PCSing with Furry Family Members | life

0

It’s PCS (Permanent Change of Station) season and for those with furry family members, there are things you need to know when moving with a pet.

Luckily, the Fort Hood Veterinary Center has provided regulatory information and helpful advice for those who work with pets.

Those who are PCSing, TDYing (temporary duty) or on assignment and have pets need to make sure they have a plan for their furry family member and are reminded that animal neglect and abuse are criminal offenses. Do not let animals loose on posts or leave them in the barn without attendants.

Additionally, if you are willing to leave Fort Hood and PCS for another location, please start the process early. If relocating to a CONUS (Mainland United States) location, prepare your pet with at least a rabies vaccine and microchip, and schedule an appointment for a health certificate within 10 days of travel.

If you are relocating to an OCONUS location (outside the continental United States), it is recommended to start the process 3-6 months earlier. Each country has different import regulations for animals. The best source of information on each country’s requirements for importing a pet is the USDA (United States Department of Agriculture) Pet Travel website APHIS (Animal and Plant Health Inspection Service). Almost every country requires at least a rabies vaccine, a microchip, and a health certificate verified by a USDA veterinarian within 10 days of arrival. Some countries have additional requirements. The Fort Hood Veterinary Center can assist you in obtaining health certificates for your pets.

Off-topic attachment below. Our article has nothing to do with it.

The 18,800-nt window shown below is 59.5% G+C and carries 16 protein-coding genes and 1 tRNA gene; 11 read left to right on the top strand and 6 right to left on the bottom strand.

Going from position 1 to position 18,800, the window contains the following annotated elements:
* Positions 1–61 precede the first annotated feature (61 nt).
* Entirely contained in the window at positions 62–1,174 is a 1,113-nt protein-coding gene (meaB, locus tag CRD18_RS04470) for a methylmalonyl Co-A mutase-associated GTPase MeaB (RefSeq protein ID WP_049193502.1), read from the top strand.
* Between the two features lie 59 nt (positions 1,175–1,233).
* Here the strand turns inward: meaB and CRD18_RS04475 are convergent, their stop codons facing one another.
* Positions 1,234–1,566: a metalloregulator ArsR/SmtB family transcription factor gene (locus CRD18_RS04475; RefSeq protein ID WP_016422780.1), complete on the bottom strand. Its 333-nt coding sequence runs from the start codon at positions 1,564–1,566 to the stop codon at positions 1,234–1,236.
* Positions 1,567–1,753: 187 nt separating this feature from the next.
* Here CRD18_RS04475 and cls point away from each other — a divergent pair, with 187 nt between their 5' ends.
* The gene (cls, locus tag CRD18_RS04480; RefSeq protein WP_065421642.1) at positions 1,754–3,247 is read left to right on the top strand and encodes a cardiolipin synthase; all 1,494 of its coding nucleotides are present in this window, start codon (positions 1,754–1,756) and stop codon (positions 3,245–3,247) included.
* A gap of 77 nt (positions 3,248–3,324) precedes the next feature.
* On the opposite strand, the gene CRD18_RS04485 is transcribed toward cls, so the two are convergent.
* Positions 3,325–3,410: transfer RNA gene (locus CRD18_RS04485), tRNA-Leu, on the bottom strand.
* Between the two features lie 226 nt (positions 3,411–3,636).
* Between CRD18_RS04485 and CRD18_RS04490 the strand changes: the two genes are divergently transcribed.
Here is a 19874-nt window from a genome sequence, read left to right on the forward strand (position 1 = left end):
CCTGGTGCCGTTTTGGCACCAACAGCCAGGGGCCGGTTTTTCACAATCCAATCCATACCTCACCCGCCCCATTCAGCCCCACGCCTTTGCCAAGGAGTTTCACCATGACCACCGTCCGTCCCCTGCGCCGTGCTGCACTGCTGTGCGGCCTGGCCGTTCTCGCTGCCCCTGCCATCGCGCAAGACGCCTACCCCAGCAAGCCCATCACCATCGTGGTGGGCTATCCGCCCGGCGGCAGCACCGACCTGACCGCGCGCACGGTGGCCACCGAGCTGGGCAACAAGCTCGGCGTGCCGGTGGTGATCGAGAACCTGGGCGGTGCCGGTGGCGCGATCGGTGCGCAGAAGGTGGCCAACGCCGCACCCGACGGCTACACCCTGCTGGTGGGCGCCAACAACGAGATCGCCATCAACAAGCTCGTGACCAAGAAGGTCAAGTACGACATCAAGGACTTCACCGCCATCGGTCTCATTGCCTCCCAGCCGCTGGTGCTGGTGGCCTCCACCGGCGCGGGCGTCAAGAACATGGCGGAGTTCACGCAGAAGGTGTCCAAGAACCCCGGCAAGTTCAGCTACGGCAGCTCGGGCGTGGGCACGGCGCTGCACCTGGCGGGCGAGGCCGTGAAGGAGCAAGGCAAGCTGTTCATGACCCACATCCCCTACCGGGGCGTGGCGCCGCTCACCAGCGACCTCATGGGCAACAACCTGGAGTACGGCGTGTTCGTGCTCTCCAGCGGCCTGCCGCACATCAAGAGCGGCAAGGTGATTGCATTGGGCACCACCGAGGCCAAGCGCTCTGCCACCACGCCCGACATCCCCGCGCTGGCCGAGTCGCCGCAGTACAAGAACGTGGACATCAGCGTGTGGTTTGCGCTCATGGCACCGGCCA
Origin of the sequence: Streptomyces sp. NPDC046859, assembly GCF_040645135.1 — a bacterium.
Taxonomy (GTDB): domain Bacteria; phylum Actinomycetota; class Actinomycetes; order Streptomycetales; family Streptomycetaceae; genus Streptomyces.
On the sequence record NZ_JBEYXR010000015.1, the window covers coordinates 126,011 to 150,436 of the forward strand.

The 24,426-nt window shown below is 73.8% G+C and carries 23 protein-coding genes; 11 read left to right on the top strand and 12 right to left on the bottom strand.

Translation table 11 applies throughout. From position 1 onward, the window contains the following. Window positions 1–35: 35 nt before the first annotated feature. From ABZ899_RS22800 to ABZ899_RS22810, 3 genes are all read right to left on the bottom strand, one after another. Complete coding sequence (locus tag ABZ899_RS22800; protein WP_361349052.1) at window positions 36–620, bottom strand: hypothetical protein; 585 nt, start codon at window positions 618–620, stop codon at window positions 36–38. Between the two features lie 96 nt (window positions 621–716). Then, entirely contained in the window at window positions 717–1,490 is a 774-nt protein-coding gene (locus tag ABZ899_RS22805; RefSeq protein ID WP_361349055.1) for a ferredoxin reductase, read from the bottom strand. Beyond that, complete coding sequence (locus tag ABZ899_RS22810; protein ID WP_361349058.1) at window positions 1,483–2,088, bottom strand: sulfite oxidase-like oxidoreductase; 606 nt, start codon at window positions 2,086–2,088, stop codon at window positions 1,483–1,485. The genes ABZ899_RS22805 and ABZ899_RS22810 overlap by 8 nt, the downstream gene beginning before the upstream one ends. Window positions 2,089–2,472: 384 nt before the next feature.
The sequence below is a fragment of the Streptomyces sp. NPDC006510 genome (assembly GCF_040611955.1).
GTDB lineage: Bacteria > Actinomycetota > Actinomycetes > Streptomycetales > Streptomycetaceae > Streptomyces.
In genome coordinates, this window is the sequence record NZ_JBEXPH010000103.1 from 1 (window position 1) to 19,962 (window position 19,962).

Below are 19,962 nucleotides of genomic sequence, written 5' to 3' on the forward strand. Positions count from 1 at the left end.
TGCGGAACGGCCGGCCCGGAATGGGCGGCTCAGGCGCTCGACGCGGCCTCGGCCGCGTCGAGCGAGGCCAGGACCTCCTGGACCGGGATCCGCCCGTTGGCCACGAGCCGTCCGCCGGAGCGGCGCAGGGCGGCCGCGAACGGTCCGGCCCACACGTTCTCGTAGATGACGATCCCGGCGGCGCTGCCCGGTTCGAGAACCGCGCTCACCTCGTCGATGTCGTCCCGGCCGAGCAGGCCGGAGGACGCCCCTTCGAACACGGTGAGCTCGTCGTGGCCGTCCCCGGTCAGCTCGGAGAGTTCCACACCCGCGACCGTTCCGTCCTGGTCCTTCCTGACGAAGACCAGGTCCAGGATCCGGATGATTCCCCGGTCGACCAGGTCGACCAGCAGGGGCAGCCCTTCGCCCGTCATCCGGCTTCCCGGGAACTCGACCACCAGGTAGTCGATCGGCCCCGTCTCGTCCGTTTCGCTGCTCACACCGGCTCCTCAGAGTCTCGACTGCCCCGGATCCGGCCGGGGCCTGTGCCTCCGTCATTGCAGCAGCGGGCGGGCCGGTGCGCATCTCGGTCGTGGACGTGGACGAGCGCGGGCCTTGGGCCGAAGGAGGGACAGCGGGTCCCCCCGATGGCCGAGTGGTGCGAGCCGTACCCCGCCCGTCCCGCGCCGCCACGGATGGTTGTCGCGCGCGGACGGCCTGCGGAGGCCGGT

In addition, each airline has different pet requirements. Please work with your airline to make arrangements for your pet’s travel on the airline.

If you are traveling to Fort Hood with PCs and are staying at the post office or in government accommodation outside the post office:

1. If you live in Fort Hood, including government accommodations away from the main post, your pet must be registered with the Fort Hood Veterinary Center within five days of you bringing the pet to the accommodation. You must have all current vaccines, tests and microchipping to be considered fully registered in the mail.

2. Dogs and cats housed at the post office must have vaccinations, be microchipped, and have negative annual fecal and heartworm test results.

3. There is a one (two) pet limit per household.

4. Cats are only allowed to stay indoors.

5. Dogs must be under the owner’s physical control at all times in public areas.

6. The following breeds of dogs and mixes/crosses thereof are prohibited in keeping on posts: American Pit Bull Terrier (“Pit Bulls”), Staffordshire Terrier, American Staffordshire Terrier, American or English Staffordshire Bull Terrier, Rottweiler, Doberman Pinscher, Chow Chow, Presa Canario, Cane Corso and Mastiffs. Also prohibited are wild canids such as coyotes, wolves and jackals, and any mixtures thereof (e.g. “coydogs”, wolf-dog hybrids, etc.).

7. Any dog ​​showing a tendency towards dominance or aggressive behavior is also prohibited in the pen house.

8. Breeding for profit is not allowed in post residences.

9. Only domesticated cat breeds are allowed to live in postal shelters; Feline hybrids with Bobcat, Margay or Ozelot are prohibited.

10. The following animals are not permitted in the enclosure at any time on the stake: reptiles of any kind; rodents of all kinds, except hamsters and guinea pigs; ferret; Hedgehog; skunks; raccoons; Squirrel; livestock; monkeys; Birds of prey; arachnids of any kind; Bees in a colony or hive.

For more information on Fort Hood’s pet policy, visit www.forthoodfh.com/resident-resources.

Share.

Comments are closed.